From everything that I have read and heard about the NHS, it sounds perfect for America. A single payer system for people who can't afford it and for those who have the money or good insurance or don't trust in "the death panels", they can go private. And you guys are saving I believe 4 trillion dollars a year on health care costs?

recruit00:
From everything that I have read and heard about the NHS, it sounds perfect for America. A single payer system for people who can't afford it and for those who have the money or good insurance or don't trust in "the death panels", they can go private. And you guys are saving I believe 4 trillion dollars a year on health care costs?

The amount we are saving, honestly can only be measured when compared with others systems... ie the bad one... ie... the USA's.

The bottom line is its affordable, in the short run, in the long run, its the perfect example of a Merit good ripped out of economic theory, and the benefits, personally flow into economic benefits provided by a healier work force.

The only downside side is increased pensions as there are fewer young corpses, as the side effect of medicine is people live longer and require more medicine. Just make sure people save up.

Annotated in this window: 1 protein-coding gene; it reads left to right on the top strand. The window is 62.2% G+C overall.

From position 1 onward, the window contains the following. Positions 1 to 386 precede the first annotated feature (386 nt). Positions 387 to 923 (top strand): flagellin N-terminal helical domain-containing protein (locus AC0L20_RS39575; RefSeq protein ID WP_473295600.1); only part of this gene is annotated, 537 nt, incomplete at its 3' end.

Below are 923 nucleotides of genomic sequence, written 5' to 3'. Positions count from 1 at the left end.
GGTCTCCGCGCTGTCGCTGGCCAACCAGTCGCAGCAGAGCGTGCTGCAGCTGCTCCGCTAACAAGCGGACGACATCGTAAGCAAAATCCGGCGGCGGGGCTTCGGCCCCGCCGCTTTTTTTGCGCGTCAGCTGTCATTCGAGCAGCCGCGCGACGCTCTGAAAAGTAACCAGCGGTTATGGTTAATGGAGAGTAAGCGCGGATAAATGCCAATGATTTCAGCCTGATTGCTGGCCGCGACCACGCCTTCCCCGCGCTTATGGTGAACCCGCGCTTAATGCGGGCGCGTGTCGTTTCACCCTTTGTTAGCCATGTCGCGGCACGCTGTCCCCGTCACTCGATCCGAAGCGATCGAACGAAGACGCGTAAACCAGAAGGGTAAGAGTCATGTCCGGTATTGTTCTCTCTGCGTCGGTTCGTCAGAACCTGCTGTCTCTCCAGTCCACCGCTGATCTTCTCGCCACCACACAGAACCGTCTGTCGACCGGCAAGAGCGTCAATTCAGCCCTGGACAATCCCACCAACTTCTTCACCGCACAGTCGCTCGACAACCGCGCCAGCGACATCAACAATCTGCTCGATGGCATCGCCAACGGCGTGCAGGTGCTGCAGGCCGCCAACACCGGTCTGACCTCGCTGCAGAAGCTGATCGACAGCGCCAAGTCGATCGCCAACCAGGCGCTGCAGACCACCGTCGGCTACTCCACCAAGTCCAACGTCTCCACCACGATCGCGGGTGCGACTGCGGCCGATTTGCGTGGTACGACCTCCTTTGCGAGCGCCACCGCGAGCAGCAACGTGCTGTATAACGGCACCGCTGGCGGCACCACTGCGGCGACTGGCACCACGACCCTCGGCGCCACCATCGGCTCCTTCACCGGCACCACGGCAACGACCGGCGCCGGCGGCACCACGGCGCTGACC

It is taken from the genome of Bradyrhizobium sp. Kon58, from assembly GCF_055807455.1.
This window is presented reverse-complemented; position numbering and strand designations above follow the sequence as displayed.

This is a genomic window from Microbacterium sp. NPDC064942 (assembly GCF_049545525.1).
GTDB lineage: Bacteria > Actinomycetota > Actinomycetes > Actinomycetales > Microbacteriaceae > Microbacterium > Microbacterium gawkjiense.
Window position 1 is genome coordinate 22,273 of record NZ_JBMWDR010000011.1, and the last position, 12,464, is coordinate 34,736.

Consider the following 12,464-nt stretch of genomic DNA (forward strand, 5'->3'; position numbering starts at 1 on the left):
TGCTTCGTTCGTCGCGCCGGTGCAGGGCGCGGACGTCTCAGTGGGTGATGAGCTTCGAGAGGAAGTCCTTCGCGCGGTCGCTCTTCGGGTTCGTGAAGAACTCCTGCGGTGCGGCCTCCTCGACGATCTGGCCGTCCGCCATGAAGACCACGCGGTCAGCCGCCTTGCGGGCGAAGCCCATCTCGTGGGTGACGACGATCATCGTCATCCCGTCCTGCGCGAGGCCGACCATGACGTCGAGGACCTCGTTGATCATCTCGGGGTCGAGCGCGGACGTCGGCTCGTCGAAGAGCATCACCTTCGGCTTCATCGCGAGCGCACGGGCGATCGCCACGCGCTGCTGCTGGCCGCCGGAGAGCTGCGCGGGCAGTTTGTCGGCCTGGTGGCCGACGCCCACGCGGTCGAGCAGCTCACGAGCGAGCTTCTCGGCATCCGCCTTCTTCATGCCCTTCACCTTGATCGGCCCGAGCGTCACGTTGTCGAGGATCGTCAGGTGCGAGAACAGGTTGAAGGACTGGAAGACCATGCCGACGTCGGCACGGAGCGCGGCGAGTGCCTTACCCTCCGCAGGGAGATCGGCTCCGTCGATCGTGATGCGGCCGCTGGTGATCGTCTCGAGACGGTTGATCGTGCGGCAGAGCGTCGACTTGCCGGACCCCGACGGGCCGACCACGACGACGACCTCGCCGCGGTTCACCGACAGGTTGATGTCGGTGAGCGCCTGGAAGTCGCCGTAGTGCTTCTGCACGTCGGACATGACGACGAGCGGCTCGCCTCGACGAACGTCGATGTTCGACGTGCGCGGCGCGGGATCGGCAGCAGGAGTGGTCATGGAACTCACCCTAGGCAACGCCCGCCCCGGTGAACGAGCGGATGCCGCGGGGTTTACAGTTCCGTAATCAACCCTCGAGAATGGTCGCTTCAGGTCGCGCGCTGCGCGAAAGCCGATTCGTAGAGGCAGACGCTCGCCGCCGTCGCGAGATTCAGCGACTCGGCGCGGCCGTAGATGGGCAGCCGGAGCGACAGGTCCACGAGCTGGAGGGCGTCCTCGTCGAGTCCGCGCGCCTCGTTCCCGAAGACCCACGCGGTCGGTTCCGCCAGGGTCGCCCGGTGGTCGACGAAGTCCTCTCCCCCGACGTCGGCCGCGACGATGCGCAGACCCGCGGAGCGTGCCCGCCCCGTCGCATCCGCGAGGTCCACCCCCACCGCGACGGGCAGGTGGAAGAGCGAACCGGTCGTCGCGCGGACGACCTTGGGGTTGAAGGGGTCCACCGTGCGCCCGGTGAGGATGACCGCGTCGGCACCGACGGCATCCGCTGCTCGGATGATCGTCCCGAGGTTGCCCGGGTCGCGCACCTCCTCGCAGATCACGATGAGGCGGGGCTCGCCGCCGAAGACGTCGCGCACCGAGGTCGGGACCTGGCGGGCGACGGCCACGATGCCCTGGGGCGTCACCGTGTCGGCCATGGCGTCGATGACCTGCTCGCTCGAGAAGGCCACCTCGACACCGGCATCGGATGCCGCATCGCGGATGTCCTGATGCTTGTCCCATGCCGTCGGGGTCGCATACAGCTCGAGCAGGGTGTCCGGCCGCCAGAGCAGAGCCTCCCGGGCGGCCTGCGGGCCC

To be honest its just this:
image

I just had an exam in that^ today...

Basically the USA is on SRAC1, while the UK is on LRAC. We invest, therefore we service more people at a lower cost... err... yeah...

Who opposed healthcare stating that the USA's system is better? And more importantly who believed the liars?

Blablahb:
Snip

You talk as if people died in the streets if they didn't have healthcare. They did not. They merely negotiated with their doctor on a payment plan. Does the idea of an honest trade scare you that much? The doctor is a busy man and you would call him and he would come to see you. If someone creates a medical advance it belongs to everyone for free? That makes you an enemy of all invention. Yet our system before and after mandatory emergency services and medicare saves lives. You pretend that the poor never got medical treatment prior to the 1960s, they did, it's called charity. You are unfortunately being taught an alternative universe about a foreign country.